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Use travel tools to reduce holiday traffic headaches

August 30, 2011

Labor Day is the busiest travel weekend of the year over Snoqualmie Pass on Interstate 90.

The state Department of Transportation is offering numerous travel information tools for motorists headed through the pass and other high-traffic areas during the holiday weekend.

Travelers planning to hit state highways can find information on the DOT website about the times and places drivers can expect to experience Labor Day weekend delays, including U.S. 2, I-90 and Interstate 5 at the Canadian border, and between Olympia and Tacoma.

Motorists can expect significantly better travel times in most areas Sept. 1 and Sept. 6.

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Migrating chinook reach Issaquah Salmon Hatchery

August 30, 2011

The autumn salmon spawning season in Issaquah Creek started early Aug. 23 as chinook reached the Issaquah Salmon Hatchery.

Hatchery Foreman John Kugen spotted a pair of female chinook, or hens, in the creek just north of the bridge across Issaquah Creek on the hatchery grounds and alerted Friends of the Issaquah Salmon Hatchery Executive Director Jane Kuechle at about 9 a.m.

“I was here and I was kind of fiddling around the office and all of the sudden he popped his head and he said, ‘The chinook are here!’” she said.

The announcement came as a tour group explored the hatchery. Docents led the guests to the creek bank to see the fish.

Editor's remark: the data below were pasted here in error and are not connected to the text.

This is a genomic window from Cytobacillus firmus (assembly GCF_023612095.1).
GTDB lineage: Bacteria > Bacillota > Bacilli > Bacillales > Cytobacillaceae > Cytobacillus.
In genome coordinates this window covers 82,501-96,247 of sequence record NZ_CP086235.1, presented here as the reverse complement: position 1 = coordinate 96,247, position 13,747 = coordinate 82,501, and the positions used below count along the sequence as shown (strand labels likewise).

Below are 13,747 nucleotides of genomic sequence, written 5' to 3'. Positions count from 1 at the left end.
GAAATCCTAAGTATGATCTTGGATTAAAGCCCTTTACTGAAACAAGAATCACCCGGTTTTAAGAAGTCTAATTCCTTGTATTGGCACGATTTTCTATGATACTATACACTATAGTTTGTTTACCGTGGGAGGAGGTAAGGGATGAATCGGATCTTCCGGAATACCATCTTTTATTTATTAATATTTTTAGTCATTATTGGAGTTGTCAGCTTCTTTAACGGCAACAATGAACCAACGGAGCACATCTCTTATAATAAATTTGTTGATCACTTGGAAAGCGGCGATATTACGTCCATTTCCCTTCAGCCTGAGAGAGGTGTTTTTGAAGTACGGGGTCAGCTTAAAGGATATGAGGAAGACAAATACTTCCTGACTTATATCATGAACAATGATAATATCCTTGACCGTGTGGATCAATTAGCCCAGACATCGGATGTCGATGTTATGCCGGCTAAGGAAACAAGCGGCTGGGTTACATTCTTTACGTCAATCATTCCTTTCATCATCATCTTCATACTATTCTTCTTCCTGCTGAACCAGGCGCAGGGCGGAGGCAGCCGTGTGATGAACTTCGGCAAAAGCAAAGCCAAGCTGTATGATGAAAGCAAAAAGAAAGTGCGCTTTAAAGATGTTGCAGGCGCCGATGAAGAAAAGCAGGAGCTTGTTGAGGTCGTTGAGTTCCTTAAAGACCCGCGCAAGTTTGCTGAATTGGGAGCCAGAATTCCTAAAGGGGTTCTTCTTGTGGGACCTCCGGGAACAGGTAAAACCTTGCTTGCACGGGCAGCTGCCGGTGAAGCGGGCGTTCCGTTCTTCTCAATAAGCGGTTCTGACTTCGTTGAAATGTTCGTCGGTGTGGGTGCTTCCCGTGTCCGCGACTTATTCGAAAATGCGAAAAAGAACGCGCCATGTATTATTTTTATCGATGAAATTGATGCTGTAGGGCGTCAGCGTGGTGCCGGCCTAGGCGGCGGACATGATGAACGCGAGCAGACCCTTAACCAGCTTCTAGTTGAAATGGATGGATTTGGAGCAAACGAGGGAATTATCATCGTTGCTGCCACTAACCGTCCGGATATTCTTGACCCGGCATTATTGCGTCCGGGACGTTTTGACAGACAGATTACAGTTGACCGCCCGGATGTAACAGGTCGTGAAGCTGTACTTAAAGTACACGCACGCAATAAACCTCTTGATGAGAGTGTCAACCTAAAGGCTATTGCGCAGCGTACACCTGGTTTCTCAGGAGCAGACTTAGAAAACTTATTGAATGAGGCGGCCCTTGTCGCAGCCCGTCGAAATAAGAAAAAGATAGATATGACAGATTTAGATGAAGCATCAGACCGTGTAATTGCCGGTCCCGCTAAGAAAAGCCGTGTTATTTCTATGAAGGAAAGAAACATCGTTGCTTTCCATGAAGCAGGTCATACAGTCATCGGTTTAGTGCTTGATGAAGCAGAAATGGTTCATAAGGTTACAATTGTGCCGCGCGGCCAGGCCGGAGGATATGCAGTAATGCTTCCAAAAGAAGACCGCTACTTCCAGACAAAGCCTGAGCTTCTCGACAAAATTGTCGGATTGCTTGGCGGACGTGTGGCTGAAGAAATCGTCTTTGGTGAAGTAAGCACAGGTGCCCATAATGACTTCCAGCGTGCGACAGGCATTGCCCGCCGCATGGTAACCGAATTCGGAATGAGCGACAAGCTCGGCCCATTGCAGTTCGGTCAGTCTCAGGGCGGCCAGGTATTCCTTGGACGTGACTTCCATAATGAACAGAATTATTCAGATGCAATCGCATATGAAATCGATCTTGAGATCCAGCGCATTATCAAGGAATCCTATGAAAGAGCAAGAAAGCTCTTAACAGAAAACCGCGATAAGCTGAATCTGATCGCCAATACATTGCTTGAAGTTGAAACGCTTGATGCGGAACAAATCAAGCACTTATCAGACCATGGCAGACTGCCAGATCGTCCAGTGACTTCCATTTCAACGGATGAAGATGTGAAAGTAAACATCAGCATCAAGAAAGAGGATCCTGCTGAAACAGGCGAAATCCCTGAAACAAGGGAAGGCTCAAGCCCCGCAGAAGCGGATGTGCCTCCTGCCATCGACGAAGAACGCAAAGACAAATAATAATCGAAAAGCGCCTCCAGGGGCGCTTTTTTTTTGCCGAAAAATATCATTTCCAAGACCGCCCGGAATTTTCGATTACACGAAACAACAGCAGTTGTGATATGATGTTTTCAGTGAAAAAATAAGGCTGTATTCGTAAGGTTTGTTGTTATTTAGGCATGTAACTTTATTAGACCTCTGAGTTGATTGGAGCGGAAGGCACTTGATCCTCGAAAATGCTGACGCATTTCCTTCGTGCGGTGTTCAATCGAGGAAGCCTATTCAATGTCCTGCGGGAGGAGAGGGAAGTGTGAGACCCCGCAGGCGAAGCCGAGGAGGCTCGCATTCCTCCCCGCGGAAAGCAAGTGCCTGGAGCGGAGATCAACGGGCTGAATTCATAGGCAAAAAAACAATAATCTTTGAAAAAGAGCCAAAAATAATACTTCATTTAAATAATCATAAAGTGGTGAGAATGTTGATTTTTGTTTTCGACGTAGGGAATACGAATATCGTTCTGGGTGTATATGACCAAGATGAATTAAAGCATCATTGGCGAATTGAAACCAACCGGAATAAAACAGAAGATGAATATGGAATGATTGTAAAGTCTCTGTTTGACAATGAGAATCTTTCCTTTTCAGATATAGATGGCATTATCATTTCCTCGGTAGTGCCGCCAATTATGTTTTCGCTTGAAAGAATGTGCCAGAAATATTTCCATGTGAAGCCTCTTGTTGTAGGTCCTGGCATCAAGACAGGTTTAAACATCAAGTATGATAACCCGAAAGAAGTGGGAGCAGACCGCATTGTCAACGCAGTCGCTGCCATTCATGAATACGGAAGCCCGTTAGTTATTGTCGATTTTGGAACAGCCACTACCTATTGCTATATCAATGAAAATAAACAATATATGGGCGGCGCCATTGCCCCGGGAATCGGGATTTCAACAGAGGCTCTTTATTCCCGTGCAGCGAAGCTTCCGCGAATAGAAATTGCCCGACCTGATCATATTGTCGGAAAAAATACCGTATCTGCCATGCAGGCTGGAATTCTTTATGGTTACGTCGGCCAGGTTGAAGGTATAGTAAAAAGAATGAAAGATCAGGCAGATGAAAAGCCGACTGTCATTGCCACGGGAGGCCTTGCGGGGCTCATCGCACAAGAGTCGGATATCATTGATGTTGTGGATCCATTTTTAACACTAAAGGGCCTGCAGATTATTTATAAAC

“I’m just excited to see the fish come and for things to get started around here,” Kuechle said.

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Serve as a Salmon Watcher during spawning season

August 30, 2011

Salmon should start returning to local creeks soon to spawn, and King County needs volunteers to help collect information about the fish.

Through the Salmon Watcher Program, the county trains volunteers to identify and record species and numbers of spawning salmon in Lake Washington watershed streams. Lake Sammamish, and Issaquah and Tibbetts creeks, drain into the Lake Washington watershed. The program includes numerous monitoring sites along Issaquah and Tibbetts Creeks.

Prospective volunteers must attend a training session. The county has scheduled training sessions from 7-9 p.m. at:

  • Bellevue City Hall, 450 110th Ave. N.E., Sept. 15
  • Renton Community Center, 1715 S.E. Maple Valley Highway, Sept. 20
  • Woodinville City Hall, 17301 133rd Ave. N.E., Sept. 22
  • Greenwood Senior Center, 525 N. 85th St., Seattle, Oct. 5

Contact King County Senior Ecologist Jennifer Vanderhoof at or 206-263-6533 to learn more.